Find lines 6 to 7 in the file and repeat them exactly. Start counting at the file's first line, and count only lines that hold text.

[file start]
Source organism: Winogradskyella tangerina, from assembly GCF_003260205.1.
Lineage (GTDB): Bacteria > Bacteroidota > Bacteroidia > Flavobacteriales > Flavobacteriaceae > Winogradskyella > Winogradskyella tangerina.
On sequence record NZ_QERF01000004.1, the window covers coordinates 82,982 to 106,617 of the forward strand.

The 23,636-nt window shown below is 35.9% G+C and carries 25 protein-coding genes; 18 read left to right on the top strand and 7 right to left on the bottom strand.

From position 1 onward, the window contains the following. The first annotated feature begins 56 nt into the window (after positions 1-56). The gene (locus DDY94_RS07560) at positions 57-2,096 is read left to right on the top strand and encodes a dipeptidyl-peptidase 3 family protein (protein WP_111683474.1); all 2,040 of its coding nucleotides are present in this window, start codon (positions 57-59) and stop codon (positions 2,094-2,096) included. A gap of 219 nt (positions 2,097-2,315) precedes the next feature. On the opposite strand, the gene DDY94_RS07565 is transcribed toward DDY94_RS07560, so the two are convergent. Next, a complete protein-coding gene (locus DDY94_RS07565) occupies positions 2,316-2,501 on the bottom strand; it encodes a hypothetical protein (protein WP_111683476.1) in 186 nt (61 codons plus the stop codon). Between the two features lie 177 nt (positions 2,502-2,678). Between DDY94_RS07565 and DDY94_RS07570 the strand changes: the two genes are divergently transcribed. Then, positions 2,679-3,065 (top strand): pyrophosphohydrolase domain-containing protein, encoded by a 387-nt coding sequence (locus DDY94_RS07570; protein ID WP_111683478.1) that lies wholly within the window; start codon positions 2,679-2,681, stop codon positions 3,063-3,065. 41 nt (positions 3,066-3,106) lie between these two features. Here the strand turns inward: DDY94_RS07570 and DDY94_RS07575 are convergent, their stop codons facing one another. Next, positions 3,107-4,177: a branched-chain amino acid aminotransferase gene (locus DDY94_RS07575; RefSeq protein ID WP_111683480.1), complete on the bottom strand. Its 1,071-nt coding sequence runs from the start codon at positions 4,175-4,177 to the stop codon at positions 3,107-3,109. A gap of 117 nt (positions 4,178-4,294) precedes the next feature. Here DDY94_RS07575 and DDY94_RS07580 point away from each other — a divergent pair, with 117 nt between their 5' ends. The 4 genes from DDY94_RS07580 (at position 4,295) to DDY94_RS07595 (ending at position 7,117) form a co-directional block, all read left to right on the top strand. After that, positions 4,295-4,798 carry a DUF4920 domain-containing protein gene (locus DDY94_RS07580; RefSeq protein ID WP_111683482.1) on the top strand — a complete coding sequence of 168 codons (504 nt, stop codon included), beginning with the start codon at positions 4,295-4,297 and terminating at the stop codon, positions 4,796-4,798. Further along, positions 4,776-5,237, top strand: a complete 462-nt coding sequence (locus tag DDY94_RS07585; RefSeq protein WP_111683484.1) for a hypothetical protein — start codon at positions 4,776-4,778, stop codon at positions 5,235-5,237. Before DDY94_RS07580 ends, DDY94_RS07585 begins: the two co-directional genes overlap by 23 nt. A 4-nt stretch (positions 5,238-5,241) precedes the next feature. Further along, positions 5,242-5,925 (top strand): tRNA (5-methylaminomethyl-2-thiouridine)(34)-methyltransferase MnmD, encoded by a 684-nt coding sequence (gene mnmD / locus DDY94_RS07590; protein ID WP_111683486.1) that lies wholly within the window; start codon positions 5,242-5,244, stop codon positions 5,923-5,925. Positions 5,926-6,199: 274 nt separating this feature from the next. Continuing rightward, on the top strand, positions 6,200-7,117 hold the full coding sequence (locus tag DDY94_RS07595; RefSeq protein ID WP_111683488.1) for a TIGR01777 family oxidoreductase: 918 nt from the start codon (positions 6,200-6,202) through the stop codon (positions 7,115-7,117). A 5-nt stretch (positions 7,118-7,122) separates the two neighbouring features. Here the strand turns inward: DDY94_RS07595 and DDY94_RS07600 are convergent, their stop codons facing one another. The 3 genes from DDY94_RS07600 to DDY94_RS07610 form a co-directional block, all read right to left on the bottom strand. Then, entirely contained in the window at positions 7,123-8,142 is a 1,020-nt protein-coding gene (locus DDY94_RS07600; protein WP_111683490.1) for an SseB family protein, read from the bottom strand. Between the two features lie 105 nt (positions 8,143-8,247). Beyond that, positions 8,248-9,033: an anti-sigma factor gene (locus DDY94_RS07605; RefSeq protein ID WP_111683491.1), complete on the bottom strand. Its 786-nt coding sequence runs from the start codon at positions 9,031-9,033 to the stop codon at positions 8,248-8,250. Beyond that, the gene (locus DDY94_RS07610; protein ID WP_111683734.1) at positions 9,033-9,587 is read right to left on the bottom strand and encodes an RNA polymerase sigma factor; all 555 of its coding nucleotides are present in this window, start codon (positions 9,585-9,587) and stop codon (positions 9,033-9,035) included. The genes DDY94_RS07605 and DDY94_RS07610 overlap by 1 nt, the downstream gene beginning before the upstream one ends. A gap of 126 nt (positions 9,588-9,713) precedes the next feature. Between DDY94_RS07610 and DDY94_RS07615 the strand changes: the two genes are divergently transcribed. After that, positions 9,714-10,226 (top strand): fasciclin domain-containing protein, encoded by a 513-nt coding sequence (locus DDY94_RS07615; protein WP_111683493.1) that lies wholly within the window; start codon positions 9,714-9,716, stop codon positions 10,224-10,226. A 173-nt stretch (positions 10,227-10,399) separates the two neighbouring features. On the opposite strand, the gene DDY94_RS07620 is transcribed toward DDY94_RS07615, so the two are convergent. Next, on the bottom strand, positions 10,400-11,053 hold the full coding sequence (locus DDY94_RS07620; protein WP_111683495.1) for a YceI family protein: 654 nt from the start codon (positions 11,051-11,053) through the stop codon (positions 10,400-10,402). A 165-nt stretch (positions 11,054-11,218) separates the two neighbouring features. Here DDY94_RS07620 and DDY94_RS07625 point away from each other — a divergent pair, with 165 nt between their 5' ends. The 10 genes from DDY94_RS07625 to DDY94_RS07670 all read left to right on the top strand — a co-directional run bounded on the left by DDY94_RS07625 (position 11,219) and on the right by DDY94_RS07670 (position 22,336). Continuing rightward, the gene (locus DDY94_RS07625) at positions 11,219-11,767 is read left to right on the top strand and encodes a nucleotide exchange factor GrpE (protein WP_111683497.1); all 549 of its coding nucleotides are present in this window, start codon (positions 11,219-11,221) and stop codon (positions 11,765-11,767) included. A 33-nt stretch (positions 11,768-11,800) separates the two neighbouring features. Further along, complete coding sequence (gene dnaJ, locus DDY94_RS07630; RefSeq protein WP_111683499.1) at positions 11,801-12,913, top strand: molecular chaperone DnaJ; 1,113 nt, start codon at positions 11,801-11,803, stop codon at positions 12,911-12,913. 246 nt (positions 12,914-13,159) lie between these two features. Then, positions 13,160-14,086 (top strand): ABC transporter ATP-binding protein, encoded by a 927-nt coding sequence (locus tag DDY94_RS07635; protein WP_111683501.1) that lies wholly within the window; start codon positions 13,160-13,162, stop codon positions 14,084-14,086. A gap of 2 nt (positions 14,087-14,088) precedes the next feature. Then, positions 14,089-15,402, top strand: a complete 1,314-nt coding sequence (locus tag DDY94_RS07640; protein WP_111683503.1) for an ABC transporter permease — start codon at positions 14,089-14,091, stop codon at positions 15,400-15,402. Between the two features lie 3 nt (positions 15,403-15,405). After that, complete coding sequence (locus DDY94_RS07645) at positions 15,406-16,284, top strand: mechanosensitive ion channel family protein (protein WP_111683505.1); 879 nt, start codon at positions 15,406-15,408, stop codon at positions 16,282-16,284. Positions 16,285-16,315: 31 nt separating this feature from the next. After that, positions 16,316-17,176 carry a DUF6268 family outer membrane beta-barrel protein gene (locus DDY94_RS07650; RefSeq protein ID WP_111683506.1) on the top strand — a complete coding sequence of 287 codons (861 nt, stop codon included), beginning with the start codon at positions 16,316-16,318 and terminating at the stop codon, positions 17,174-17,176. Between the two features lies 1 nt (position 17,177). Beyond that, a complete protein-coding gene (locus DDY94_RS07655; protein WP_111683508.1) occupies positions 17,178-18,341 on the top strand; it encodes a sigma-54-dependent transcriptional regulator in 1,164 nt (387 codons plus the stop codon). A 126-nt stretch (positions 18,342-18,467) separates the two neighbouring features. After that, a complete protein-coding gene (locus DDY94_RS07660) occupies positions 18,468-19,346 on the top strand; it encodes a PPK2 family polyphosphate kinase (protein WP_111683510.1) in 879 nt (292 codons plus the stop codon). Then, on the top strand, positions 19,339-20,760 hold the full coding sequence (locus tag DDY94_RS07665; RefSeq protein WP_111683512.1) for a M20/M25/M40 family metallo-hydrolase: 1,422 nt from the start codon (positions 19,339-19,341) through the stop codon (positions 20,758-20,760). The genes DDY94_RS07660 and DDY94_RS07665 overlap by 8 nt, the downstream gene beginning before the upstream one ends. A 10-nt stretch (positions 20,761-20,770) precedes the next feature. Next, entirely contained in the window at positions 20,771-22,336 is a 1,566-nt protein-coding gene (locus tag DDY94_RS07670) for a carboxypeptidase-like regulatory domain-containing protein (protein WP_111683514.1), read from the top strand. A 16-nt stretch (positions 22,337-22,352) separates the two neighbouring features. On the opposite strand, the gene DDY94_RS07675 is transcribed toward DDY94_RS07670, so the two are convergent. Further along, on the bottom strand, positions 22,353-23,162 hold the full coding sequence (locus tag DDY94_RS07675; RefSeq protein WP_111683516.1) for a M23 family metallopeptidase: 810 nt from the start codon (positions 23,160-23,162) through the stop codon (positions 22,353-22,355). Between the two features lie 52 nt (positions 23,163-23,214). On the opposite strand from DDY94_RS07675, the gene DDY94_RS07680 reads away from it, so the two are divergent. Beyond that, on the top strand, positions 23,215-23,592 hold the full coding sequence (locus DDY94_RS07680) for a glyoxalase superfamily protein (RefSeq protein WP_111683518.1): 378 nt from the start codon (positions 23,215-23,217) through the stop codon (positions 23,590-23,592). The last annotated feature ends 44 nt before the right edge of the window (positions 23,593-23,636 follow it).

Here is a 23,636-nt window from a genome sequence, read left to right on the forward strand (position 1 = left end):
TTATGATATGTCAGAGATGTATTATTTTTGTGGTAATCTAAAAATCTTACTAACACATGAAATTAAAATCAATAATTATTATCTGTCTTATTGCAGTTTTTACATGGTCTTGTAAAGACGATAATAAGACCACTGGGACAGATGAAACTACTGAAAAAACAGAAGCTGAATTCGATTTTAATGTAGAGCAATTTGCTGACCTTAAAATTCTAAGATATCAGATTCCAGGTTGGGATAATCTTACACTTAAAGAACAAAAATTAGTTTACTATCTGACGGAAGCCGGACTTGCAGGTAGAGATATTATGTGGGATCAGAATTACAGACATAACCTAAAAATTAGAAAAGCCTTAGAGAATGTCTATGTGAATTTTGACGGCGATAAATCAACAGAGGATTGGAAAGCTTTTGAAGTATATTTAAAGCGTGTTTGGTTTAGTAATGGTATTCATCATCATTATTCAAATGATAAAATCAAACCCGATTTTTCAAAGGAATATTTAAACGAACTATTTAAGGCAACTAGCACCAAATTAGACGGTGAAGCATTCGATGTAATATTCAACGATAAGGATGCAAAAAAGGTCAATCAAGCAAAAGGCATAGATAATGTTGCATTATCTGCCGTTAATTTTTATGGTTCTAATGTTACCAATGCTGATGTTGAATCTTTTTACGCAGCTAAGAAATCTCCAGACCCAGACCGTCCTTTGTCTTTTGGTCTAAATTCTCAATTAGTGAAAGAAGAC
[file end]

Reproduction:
Here is a 23,636-nt window from a genome sequence, read left to right on the forward strand (position 1 = left end):
TTATGATATGTCAGAGATGTATTATTTTTGTGGTAATCTAAAAATCTTACTAACACATGAAATTAAAATCAATAATTATTATCTGTCTTATTGCAGTTTTTACATGGTCTTGTAAAGACGATAATAAGACCACTGGGACAGATGAAACTACTGAAAAAACAGAAGCTGAATTCGATTTTAATGTAGAGCAATTTGCTGACCTTAAAATTCTAAGATATCAGATTCCAGGTTGGGATAATCTTACACTTAAAGAACAAAAATTAGTTTACTATCTGACGGAAGCCGGACTTGCAGGTAGAGATATTATGTGGGATCAGAATTACAGACATAACCTAAAAATTAGAAAAGCCTTAGAGAATGTCTATGTGAATTTTGACGGCGATAAATCAACAGAGGATTGGAAAGCTTTTGAAGTATATTTAAAGCGTGTTTGGTTTAGTAATGGTATTCATCATCATTATTCAAATGATAAAATCAAACCCGATTTTTCAAAGGAATATTTAAACGAACTATTTAAGGCAACTAGCACCAAATTAGACGGTGAAGCATTCGATGTAATATTCAACGATAAGGATGCAAAAAAGGTCAATCAAGCAAAAGGCATAGATAATGTTGCATTATCTGCCGTTAATTTTTATGGTTCTAATGTTACCAATGCTGATGTTGAATCTTTTTACGCAGCTAAGAAATCTCCAGACCCAGACCGTCCTTTGTCTTTTGGTCTAAATTCTCAATTAGTGAAAGAAGAC